AKBAR KHAN MUHAMMAD (d. 1848), son of Dost Muhammad Khan, the ruler of Afghanistan. He was a Hery young man of great dash and daring. Like his father, he was keen to regain the Afghan possessions in India Multan, Kashmir, Attock and Peshawar. In 1837, Dost Muhammad Khan declared
BUDDHA SINGH, BHAI (d. 1774), a Brar Jatt who had seen the stirring days of Guru Gobind Singh, took part in January 1764 in the joint attack of Sikh sardars upon Sirhind. The town was seized from the Afghan governor, Zain Khan, who was killed in the action. Since
DASAUNDHA SINGH, a Dhillon Jatt of Jhabal in Amritsar district, was half brother of the celebrated Baghel Singh, leader of the Karorsinghia misl. He crossed the Beas in 1759, and seized some villages in the Jalandhar Doab. The family retained possession of these under Maharaja Ranjit Singh, supplying in
GULAB SINGH PAHUVINDIA (d. 1854), a general in the Sikh army, was the son of Karam Singh, who along with his three brothers had taken possession of the country between the rivers Satluj and Beas in the latter half of the eighteenth century. Karam Sirigli`s brothers dying heirless, the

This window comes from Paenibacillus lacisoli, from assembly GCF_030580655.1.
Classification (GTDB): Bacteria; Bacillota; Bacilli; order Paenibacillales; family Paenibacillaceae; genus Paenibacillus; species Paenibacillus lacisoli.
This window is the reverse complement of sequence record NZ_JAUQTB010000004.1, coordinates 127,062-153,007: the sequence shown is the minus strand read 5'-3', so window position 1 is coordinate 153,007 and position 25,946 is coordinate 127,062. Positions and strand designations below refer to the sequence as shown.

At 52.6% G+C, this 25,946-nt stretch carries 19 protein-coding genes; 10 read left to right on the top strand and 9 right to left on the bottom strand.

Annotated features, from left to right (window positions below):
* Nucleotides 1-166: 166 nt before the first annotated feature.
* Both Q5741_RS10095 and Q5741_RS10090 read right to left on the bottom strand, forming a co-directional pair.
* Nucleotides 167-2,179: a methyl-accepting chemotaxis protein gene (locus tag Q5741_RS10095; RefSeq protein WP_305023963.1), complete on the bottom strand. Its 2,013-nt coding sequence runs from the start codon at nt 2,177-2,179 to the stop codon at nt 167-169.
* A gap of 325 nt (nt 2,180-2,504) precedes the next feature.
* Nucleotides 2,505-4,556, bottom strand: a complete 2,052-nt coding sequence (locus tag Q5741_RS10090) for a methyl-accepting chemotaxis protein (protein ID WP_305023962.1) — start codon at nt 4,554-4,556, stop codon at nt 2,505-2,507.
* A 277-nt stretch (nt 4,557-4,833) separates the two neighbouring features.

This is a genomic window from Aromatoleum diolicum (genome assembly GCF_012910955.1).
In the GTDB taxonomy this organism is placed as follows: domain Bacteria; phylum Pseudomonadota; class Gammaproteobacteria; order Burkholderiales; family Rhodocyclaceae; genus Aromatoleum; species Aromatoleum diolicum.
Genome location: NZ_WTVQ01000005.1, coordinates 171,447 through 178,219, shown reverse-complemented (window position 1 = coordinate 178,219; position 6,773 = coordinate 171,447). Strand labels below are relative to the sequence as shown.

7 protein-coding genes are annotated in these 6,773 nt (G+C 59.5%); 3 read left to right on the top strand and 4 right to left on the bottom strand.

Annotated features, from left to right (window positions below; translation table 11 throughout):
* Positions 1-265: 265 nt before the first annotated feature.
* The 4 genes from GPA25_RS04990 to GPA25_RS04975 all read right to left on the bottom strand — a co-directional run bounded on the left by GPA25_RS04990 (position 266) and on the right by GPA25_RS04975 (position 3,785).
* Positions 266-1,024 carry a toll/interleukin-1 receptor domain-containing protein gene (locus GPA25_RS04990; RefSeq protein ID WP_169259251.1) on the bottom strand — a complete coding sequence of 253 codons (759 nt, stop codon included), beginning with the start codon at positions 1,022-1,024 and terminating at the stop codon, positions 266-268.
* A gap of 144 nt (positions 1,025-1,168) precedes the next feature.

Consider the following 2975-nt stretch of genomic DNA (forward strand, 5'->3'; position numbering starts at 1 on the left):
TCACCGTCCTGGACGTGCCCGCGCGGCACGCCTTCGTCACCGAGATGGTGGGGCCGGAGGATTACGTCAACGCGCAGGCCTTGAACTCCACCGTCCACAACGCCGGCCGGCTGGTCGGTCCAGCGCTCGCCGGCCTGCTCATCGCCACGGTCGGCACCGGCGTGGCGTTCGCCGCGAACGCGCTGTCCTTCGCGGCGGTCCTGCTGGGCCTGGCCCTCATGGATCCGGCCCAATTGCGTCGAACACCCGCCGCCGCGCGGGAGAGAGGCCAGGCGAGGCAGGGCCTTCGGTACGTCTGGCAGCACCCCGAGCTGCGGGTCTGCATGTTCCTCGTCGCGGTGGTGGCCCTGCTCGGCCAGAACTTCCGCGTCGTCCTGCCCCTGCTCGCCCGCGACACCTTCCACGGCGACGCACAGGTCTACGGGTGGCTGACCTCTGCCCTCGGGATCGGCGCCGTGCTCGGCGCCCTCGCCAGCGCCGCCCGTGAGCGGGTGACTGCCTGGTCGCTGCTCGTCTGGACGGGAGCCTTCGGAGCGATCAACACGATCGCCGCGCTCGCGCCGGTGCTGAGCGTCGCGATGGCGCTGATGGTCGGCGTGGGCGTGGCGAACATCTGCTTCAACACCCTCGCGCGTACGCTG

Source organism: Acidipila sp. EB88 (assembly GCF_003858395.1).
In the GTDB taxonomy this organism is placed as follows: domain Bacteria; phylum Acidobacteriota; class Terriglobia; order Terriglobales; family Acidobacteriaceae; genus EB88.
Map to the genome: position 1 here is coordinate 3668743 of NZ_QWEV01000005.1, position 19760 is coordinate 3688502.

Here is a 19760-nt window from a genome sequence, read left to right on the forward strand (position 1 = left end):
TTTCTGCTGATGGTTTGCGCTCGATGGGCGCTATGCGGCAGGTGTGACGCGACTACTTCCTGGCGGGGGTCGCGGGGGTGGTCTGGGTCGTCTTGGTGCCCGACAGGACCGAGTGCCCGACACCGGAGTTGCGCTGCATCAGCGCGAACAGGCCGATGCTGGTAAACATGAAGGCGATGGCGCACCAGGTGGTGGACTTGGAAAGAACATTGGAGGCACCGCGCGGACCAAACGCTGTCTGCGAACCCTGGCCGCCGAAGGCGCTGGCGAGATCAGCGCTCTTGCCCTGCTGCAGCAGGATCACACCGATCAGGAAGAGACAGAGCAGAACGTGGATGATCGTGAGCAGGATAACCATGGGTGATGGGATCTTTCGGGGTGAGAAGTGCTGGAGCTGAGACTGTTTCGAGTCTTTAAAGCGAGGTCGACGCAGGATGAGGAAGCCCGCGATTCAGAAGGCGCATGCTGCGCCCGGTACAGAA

JINWADA, pronounced Jinvara, 11 km from Bidar (17"55`N, 77"32T.) in Karnataka is situated along the road connecting Bidar to BarauliAuradh, a Talluqa headquarters in Bidar district. Gurdwara Tap Asthan Mai Bhago at Jinwada honours the memory of Mai Bhago, revered as a saint, who fought in the battle of Muktsar.
KARTAR SINGH JHABBAR (1874-1962), famous for his spirited role in the Gurdwara Reform movement, was born the son of Teja Singh in 1874 at the village of Jhabbar, in Shcikhupura district, now in Pakistan. His grandfather, Marigal Singh, had served as a commandant in Maharaja Ranjit Singh`s army. Kartar
MILKHA SINGH THEHPURIA (d. 1804), a powerful Sikh chief during the latter half of the eighteenth century, who, abandoning his native place, Kaleke, near Kasur, founded the village of Thehpur in Lahore district and took possession of a number of villages in its vicinity and in Gujrat and Gujrariwala
NIZAM UDDIN (d. 1802), the Pathan chief of Kasur and a tributary of the Bharigi sarddrs, overthrew his allegiance to the Sikhs and submitted to Shah Zaman, the king of Afghanistan, when the latter invaded India in January 1797. Nizam udDin took possession of the forts evacuated by the Sikhs.
VADHAVA SINGH, BHAl (d. 1924), son of Bhai Jhanda Singh, Gill Jatt, and Mat Dharam Kaur of village Gharik. He was the only son of his parents. He never married. He was illiterate, and had strong religious inclinations. At the age of 40, he took the vows of the Khalsa
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